A spotlight appears before me.
It’s blinding, intense – as if I haven’t seen any light in months. Standing under it, bobbing merrily to and fro, is Freckles the duck. Her vacant stare is troubling, but she seems to be in high spirits. She still hasn’t fixed her damned hairstyle, but that’s neither here nor there.
She asks me if I’m ready to hit the town, and when I warily reply in the affirmative, she has the audacity to ask me who I am.
Dammit, Freckles, I gave you so many gifts, wrote you so many letters. I returned your lost handkerchieves and fetched you fruits and wildlife from around the globe. Now, you can’t even remember who I am?
Maybe I’m the only human who ever resided in this godforsaken village, maybe I’m your God?
“I’m Anthony,” I say finally.
Then, before I know it, I’m lumbering out the front door from my palatial estate, looking bewildered and brandishing an axe for reasons I can’t quite fathom. My letterbox is crammed with mail, and a rancid odor wafts from inside the house.
My Gyroid doorman flails about wildly, as if he’s just seen a ghost. I press him for answers, a clue… anything to clear the fog in my head. But he simply greets me as he always had, inquiring if I’d like to save. Save who, Gyroid? Who needs saving?
He refuses to budge, both figuratively and literally.
I trepidatiously walk back into my house, thinking it wise to retrace my steps. I’m met by an army of cockroaches, and the static noise from a television that has been running for far longer than it should. My electricity bill is going to be astronomical, but for now, there’s an infestation that needs to be dealt with.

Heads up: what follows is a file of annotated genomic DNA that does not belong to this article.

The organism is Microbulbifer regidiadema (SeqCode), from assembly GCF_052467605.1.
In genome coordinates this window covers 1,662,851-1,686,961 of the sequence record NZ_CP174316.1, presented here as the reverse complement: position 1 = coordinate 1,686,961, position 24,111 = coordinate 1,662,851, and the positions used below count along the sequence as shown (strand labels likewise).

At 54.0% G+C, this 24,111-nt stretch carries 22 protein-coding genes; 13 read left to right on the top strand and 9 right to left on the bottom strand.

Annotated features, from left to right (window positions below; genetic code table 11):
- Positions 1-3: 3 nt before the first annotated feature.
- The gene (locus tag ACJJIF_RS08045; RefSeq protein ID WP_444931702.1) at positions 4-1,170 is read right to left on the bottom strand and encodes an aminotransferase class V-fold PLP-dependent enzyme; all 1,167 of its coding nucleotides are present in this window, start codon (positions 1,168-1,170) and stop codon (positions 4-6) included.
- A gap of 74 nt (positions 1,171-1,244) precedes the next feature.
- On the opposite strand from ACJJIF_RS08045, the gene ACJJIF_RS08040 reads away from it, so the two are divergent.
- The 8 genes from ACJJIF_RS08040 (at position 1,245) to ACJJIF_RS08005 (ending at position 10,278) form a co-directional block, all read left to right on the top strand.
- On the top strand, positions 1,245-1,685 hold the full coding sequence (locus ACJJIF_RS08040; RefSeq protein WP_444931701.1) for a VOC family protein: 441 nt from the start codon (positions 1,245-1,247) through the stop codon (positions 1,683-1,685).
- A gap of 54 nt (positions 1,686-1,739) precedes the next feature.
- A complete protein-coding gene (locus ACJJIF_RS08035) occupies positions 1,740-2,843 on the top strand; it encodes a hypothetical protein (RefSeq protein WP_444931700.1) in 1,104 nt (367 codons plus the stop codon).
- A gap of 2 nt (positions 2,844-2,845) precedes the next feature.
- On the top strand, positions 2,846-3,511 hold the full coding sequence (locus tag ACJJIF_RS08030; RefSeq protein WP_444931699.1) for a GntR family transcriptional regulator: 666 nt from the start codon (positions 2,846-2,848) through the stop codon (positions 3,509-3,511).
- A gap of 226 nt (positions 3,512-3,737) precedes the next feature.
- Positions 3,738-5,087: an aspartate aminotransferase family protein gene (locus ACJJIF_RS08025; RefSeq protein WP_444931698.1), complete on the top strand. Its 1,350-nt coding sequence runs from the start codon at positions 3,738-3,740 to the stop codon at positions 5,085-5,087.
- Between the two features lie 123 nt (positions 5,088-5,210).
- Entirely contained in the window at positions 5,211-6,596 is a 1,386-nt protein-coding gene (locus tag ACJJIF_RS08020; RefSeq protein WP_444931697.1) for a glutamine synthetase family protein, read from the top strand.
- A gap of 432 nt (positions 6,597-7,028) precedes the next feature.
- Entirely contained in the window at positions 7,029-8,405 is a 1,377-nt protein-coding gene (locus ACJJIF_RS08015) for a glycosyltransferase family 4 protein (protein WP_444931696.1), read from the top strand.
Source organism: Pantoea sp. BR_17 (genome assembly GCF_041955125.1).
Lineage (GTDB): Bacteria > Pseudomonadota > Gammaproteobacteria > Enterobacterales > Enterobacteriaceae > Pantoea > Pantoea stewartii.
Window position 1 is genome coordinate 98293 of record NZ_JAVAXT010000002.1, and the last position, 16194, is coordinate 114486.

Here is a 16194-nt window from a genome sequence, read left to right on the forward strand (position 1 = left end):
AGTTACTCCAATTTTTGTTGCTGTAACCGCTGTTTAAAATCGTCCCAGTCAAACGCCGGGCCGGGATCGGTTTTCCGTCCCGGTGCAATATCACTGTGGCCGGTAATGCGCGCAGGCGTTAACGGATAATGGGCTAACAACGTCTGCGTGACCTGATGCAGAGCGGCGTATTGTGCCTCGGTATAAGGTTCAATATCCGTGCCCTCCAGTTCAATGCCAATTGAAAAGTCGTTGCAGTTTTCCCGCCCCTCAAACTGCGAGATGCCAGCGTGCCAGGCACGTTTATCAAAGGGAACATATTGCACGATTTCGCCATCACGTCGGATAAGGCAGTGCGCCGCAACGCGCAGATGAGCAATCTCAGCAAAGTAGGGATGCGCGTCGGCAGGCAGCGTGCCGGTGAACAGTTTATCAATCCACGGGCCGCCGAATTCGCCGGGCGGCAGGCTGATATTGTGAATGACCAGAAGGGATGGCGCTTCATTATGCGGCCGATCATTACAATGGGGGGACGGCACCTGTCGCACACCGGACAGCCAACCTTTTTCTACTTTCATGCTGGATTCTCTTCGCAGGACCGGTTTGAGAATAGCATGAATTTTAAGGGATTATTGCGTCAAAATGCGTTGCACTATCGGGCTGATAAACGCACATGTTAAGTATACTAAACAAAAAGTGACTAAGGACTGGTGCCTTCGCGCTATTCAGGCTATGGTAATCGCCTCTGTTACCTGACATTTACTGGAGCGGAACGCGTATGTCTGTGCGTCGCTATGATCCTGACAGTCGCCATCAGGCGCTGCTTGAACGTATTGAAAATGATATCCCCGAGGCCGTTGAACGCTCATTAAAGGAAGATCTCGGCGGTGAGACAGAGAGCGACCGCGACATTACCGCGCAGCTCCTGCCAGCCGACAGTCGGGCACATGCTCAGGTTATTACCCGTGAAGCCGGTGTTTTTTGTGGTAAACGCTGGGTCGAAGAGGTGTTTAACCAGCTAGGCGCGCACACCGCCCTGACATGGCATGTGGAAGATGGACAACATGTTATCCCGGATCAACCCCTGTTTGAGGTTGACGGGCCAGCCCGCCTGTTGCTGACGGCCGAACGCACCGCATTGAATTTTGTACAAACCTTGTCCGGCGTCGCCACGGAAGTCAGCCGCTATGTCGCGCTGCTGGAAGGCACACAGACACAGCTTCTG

I frantically barrel about my living room, crushing the pests underfoot, before searching for more of them hidden underneath my furniture. They seem to be unending, but fortunately they are easily disposed of by simply sliding the heavy chest of drawers back into place.
In a village of animals, why is the genocide of these harmless insects considered acceptable? It’s a troubling notion, Orwellian, even.
No more movements in the darkness, I must have eradicated them all. I retire to the basement, thinking it likely that I’d find a nest, or perhaps… a body.
Nothing but my Gyroid collection, and a smattering of NES titles. Would playing Balloon Fight help to ease my frayed nerves? Or do I need a Nintendo online subscription for that now?
I decide against it, quickly ascending the stairs before the Gyroids notice my presence and demand that I appease them with music and frivolity. There’s a reason I condemned them to the basement, after all.
Back out the front door, axe in hand. The cool autumn breeze would normally be calming, but it carries a telltale whisper that chills me to the core. I thumb through the letters I’ve received, most of them from my mother. She would send one every time she had a stray thought, zero regards for the environment or the busy schedule of her beleaguered son.